I keep some of my opened built LEGO sets in the top of my book shelf, around two feet away is a fire place that is turned on during the winter time. Will keeping my LEGO sets here damage them in any way from the heat coming from the fireplace? I looked at one of my sets after about a month and saw a slight color change on the exposed sides of the bricks that are not being covered by other bricks. Am I just seeing things or is this serious? Also, just for some more reference, the fireplace heats the room at most to like 78 degrees Fahrenheit (25.6 °C).

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    How old are your sets? If you have something really old, color change might have happened due to other reasons. Which color has been showing change in its hue?
    – Alex
    Commented Jan 30, 2022 at 5:26
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    UV rays are a likely cause of discoloration. While fire does emit UV rays (and the bluer the flame, the more UV rays it emits), sunlight is a much more likely suspect. Typically discoloration due to UV rays is most prevalent in white, grey and blue bricks, which show a yellowish tint. The same type of discoloration can occur due to excessive heat which a fireplace could presumably cause. Another source of discoloration can be smoke - typically due to the tar in eg. cigarette smoke, but I wouldn't discount smoke from a fire as a possible source of discoloration. Commented Jan 30, 2022 at 8:40
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    Thanks for the replies. The sets are not exposed to sun because they are away from the windows and they are in a tinted cabinet in the shelf. The sets are not facing the fireplace so the light from the fireplace does not get to them either. The set that I found the slight discoloration is a new set that I just got in December 2021.The pieces I saw the change in is light bluish grey. Commented Jan 31, 2022 at 4:52
  • A fireplace heats the room quite unevenly, at a distance of two feet I would expect temperatures higher than the general room temperature (to the degree - pun not intended - that can be defined). I wouldn't store LEGO under those conditions, but discolouration wouldn't be a concern. Commented Feb 1, 2022 at 21:13
  • That makes sense, thanks for your reply Commented Feb 5, 2022 at 9:26

3 Answers 3


It is possible that UV light from the fire can cause damage to your bricks in the long term but it is not as much of a concern as sunlight.

In regards to heat, the biggest danger might not be to standard LEGO bricks but many other specialised pieces that are common in many sets. These factors will depend on the exposure and intensity of heat.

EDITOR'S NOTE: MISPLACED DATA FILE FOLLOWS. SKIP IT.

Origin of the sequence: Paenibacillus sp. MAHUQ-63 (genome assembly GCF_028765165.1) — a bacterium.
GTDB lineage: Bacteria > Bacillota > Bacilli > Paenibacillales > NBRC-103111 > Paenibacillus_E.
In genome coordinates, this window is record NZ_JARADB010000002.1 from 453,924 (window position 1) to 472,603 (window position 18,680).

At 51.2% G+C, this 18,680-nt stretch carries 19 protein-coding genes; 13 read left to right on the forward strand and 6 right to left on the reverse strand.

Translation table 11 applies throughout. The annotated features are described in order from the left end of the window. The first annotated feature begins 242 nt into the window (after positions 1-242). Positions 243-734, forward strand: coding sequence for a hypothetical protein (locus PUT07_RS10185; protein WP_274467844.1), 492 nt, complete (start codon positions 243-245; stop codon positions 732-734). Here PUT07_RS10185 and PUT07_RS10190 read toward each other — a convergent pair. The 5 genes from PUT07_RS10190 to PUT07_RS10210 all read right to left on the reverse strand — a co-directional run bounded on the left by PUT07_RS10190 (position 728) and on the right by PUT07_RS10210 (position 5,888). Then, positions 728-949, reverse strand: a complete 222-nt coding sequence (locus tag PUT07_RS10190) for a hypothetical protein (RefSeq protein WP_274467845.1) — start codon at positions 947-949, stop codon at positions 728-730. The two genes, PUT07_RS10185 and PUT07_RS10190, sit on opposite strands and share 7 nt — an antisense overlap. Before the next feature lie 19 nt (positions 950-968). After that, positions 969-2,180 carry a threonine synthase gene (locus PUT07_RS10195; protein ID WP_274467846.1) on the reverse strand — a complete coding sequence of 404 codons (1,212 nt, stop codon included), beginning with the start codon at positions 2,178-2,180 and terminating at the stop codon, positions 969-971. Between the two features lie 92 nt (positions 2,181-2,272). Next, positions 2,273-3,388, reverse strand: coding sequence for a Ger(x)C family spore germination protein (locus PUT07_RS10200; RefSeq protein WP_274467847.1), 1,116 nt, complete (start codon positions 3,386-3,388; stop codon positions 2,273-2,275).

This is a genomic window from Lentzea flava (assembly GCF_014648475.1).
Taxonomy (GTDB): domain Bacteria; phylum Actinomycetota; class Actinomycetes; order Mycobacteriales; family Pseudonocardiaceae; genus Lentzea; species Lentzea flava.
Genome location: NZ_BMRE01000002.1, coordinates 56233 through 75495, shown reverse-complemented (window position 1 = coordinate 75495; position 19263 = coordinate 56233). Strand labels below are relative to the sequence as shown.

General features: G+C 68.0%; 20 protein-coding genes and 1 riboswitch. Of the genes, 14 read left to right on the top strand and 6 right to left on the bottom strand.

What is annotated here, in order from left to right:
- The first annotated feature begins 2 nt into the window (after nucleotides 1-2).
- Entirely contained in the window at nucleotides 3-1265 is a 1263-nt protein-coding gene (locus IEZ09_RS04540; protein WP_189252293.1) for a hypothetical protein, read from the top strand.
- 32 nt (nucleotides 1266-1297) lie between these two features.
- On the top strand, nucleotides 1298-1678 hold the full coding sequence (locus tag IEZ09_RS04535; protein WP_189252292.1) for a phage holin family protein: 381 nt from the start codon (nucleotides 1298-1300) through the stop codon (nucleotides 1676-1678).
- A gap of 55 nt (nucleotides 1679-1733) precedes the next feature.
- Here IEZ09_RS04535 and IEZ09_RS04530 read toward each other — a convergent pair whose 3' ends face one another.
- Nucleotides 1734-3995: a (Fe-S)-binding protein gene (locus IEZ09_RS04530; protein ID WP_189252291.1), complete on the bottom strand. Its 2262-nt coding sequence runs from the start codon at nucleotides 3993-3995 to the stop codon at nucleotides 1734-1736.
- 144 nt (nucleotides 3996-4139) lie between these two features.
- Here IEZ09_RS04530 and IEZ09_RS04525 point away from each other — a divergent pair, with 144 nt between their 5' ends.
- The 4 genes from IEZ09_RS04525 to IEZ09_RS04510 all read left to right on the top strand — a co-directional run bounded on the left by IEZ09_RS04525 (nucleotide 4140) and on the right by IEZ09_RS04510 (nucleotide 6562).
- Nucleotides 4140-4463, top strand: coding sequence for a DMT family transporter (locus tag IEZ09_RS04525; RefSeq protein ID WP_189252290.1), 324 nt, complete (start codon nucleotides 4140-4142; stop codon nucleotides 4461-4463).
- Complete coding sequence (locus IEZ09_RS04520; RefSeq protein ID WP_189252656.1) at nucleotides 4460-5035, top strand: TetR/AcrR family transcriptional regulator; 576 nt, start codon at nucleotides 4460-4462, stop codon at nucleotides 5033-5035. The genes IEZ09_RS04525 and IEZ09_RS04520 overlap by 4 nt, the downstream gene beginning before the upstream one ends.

• Stickers subjected to heat easily warp and peel, discolouration may occur.
  • Rubber bricks such as tyres are particularly vulnerable, extended exposure to heat can cause them to be oily and eventually brittle.
  • Electronic components such as Power Functions and NXT. Most of these sets will contain safety instructions detailing limitations and ideal conditions. Some sets will require electronics with alkaline/lithium batteries which have their own tolerances. Most of these instructions will probably advise against any exposure to heat sources out of caution.
  • There are other more unusual materials that are less common like string, felt, foam and paper that may react differently or not at all.

Most LEGO pieces are made from ABS plastic but there are developments into recycled plastics as well as bioplastics. Naturally, different plastics have different properties and will react differently, even different colours can fade at different rates. White bricks for example tend to yellow first.

If you have some spare bricks that you don't mind experimenting with, it might be worth trying to see which parts/colours are affected near the fireplace and compare them to identical parts stored elseware?


This might count as anecdotal evidence only, but I keep part of my collection in shelves about three centimeters away from a couple of heating pipes (covered by a plastic sheet to prevent dust buildup):

collection next to heating pipe

Those pipes carry water (maybe about 70˚C-80˚C) during winter, and the collection has spent maybe ten winters like that. Those pipes alone heat the entire room (~10m²) to over 25˚C.

From what I can tell, there's no change in colour due to proximity to a heat source. Nevertheless, those 2x4 white bricks from the 1970s are notably yellowed (due to years of exposure to indirect sunlight), as are some bits of my 6930 (because I used to play outdoors with it during summertime), but note that the white flagpoles from the early 1990s are whiter, despite being much closer to the heat source.

I can't see any discernible decoloration, nor warping, nor lack of clutch, on the (1970s-80s) bricks closest to the heating pipes:

close-up of bricks near heat source

Flexibility of the baseplates seems to be unaffected as well.

In any case, YMMV.


Storing Lego boxes is ideal in lower to medium temperatures. Ideally without any UV rays. Old paper archives have temperatures of around 14° - 20° Celsius and a humidity of lower than 40%. It is definitely not advisable to store your Sets next to the fireplace and I would move them a few metres away.

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    Hi Klaus and welcome to Bricks.SE! Your answer is about the preservation of paper LEGO boxes, but OP explicitly asks about "opened built LEGO sets", presumably without paper. Could you please update your post to concern the ABS rather than the paper?
    – zovits
    Commented Mar 22, 2022 at 10:26

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